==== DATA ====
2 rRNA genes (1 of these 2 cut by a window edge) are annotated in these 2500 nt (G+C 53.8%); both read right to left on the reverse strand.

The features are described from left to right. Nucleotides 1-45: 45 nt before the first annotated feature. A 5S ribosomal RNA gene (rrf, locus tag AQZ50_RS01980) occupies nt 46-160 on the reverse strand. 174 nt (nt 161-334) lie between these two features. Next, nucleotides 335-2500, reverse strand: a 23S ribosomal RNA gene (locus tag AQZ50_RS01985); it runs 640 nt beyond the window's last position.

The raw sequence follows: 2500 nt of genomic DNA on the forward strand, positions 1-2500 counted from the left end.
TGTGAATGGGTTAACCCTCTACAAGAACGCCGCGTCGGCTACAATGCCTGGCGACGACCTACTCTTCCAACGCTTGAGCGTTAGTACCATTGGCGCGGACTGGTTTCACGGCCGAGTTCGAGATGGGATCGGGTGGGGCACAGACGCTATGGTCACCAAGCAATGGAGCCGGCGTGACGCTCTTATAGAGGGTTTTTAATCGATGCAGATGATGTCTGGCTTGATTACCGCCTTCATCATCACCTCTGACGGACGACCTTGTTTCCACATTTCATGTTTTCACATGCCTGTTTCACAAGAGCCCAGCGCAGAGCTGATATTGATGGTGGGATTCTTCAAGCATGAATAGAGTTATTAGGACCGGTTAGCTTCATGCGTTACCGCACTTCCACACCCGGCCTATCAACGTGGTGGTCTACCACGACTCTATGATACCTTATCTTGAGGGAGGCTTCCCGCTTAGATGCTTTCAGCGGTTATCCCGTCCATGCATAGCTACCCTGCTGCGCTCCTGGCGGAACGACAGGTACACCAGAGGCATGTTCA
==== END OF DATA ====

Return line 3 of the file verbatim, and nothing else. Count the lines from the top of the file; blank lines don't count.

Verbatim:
The raw sequence follows: 2500 nt of genomic DNA on the forward strand, positions 1-2500 counted from the left end.